As many people know, charitable contributions to their community don’t just make a difference—it also provides an opportunity to relieve your tax burden for the year. In fact, this tax benefit is a massive reason why so many donors give; more than two-thirds of donors with a high net worth have said they would decrease their giving amounts if they were not given such a nice tax deduction for doing so. Keep in mind that if you are hoping to receive a tax break because of your donations, there are a few things to think about in order for your donation to count.

  • Itemize your deductions: If you want to be able to claim a charitable deduction on your taxes, you need to itemize the deductions. You can report your itemized deductions on Schedule A on your federal form 1040.
  • Choose your charity wisely: Not all charities are qualified when it comes to tax deductions, so you can always ask to see their letter from the IRS. To make this easier, many charities will put this letter on their website. If, for some reason, you cannot get ahold of the letter, feel free to search online using an IRS Exempt Organizations Select Check. You can also contact the IRS to learn more. Churches, synagogues, temples, and mosques are all considered to be de facto organizations and all are eligible to receive deductible donations.
  • Donations to individuals do not count: Even the most deserving of individuals will not help your charity deductions on your taxes. This includes handing out items to the homeless, taking up collections at your workplace, or helping someone who recently went through a disaster like a burned down home. However, if the deduction really matters to you, try to work through an established organization that does apply, such as the Red Cross.
  • Get a receipt for everything, including cash: A cash deduction must be proven by a bank record. You can use a canceled check or a credit card receipt that very clearly shows the charity you donated to. Or, you can also get the information in writing from the organization itself. Those who claim a deduction for a $250 contribution with acknowledgment from the charity should have no issues. We recommend always getting a receipt, as charities will happily give you one. You won’t need to provide this documentation with your tax return, but you will want to hold onto it in case they wish to conduct an audit.
  • Consider payroll deductions: Many employees are beginning to rely on charitable opportunities that their company provides. If you make a donation through a payroll deduction, hold onto the the pay stub and form W-2 or another document that your company gives you. Make sure it has the amount withheld on it!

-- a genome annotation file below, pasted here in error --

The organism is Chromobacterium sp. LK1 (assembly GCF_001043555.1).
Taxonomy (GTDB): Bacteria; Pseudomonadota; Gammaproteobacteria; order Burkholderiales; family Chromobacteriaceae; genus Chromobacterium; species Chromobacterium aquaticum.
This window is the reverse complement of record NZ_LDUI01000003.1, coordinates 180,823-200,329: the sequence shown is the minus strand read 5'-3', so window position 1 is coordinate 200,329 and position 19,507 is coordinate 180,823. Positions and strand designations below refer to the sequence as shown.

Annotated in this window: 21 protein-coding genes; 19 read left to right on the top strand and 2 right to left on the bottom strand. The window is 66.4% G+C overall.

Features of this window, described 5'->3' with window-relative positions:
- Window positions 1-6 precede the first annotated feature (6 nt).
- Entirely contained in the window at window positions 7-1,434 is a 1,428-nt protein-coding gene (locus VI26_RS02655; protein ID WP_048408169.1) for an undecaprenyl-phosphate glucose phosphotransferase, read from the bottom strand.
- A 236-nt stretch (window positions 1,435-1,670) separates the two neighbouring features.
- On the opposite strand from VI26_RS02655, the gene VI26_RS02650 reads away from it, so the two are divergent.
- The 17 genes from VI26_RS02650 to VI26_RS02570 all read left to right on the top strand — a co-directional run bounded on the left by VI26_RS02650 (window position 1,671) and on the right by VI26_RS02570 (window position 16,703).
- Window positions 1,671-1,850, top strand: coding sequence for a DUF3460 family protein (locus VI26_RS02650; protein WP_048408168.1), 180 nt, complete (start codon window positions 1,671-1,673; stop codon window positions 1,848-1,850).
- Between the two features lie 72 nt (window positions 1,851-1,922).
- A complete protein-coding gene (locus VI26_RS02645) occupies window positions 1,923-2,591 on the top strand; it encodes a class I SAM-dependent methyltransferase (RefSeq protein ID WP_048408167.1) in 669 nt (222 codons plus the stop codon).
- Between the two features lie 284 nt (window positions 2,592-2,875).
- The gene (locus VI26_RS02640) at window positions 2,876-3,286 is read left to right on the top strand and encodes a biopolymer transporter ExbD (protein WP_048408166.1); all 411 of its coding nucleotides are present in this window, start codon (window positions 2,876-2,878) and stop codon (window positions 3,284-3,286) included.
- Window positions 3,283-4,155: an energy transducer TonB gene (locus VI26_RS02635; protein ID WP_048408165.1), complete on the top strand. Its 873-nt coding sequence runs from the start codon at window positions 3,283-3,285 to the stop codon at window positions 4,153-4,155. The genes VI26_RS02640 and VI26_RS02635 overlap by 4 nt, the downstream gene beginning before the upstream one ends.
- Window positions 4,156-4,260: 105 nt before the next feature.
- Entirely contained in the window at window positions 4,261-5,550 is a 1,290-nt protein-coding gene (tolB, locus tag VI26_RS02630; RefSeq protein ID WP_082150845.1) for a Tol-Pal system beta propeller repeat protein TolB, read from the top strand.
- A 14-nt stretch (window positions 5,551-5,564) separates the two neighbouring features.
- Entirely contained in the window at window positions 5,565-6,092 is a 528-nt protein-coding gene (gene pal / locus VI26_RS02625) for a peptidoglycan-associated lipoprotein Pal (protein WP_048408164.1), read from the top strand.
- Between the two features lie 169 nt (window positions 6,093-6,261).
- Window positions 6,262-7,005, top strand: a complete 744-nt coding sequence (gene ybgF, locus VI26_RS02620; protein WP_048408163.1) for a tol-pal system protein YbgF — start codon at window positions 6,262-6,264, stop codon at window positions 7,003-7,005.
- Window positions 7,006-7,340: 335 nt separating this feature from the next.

• Keep track of the value of incentives: Your charitable donation is only deductible only if your donation is worth more than anything you got in return. For example, if you make a donation and get invited to a dinner because of that, you can deduct the cost of your donation only if the dinner is less than the donation. If you aren’t sure what the value is of the item you got in return, just ask! The charity will likely do the math for you and document the value.
  • Donate appreciated assets: You can donate any of your items that have been appreciated in value, such as property or art. By doing this, you can deduct the fair market value—assuming you’ve owned it for one year, at least—and you can avoid paying capital gains tax.
  • You cannot deduct the value of your time: While your time is not able to be counted towards a tax deduction, you can deduct out of pocket expenses that are related to volunteering, as long as they are not reimbursed or considered personal. This could include transportation, parking, tolls, uniforms, and supplies used for the service. Keep good records!
  • Document the value of your gift: Your records make more of a difference than you might think! This is especially true for donations that are items, not cash. You can usually take a deduction for the market value of whatever you donate, or for whatever it would sell for in the condition it is currently in. If you are documenting the donation yourself, be as specific as possible! You will need to keep track of the condition of the items donated. And, if you are giving property worth more than $5,000, be sure to get a written appraisal of the property’s value.
  • Limits apply: You may not realize that there are limits to this deduction, but there are. If you give more than 20 percent of your adjusted gross income, you will need to do more research into these limits.
  • The calendar matters: Your contributions are only deductible in the year that you made them. If you want your donation to count during the tax year, it needs to be given by December 31st! That just means given, however; if you send a check by the end of 2017 and it isn’t cashed until 2018, then it can still count for 2017.

 

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